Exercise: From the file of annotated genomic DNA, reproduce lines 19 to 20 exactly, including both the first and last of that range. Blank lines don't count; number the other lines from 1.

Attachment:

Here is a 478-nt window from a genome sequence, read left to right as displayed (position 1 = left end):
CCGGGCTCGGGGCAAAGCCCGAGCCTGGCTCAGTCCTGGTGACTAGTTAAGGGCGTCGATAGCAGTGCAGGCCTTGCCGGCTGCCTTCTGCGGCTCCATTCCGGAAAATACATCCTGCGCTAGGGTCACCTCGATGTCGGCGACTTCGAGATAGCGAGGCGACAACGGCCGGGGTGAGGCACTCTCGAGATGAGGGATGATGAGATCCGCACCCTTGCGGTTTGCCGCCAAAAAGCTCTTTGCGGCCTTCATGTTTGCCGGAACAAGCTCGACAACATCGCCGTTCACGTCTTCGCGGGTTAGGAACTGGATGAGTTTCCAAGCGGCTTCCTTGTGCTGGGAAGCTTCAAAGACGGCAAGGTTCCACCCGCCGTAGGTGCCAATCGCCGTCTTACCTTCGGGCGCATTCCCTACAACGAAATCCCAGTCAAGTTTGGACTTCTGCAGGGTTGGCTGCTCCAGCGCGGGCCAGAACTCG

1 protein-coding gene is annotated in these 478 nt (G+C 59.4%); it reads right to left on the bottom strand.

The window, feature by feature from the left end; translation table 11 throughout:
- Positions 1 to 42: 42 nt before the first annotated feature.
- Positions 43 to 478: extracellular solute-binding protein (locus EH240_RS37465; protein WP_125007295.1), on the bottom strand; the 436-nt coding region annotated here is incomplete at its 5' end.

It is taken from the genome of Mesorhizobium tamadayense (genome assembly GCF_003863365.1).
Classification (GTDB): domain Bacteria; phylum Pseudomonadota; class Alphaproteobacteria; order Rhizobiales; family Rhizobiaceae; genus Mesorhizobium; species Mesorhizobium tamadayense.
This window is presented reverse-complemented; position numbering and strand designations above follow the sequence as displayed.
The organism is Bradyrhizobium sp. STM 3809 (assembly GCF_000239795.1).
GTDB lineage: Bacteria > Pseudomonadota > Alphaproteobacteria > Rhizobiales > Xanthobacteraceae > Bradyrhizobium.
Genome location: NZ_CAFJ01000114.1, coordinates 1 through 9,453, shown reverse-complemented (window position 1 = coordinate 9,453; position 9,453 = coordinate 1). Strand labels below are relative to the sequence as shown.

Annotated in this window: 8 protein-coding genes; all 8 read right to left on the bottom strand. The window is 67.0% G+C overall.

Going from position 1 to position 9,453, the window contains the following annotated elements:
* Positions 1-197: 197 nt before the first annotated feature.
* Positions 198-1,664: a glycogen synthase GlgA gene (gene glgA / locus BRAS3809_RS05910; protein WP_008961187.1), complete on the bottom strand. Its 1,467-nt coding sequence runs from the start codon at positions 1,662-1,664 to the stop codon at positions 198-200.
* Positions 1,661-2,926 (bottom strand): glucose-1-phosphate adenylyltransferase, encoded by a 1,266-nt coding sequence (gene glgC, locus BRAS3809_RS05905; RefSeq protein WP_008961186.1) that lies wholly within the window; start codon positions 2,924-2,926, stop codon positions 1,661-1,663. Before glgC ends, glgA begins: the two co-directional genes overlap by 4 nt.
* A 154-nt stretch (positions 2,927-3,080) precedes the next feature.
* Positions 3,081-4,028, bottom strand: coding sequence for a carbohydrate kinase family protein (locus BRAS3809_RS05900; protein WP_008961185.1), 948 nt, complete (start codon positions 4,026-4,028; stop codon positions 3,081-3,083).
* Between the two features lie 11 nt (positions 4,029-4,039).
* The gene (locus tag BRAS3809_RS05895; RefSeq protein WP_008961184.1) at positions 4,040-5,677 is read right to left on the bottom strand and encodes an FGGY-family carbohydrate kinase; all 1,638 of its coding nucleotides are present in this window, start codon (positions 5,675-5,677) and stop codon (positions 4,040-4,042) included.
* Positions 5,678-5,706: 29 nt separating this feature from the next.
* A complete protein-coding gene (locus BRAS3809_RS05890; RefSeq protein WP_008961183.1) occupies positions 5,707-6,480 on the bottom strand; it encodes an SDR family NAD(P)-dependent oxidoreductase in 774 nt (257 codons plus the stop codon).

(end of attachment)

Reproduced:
* Positions 3,081-4,028, bottom strand: coding sequence for a carbohydrate kinase family protein (locus BRAS3809_RS05900; protein WP_008961185.1), 948 nt, complete (start codon positions 4,026-4,028; stop codon positions 3,081-3,083).
* Between the two features lie 11 nt (positions 4,029-4,039).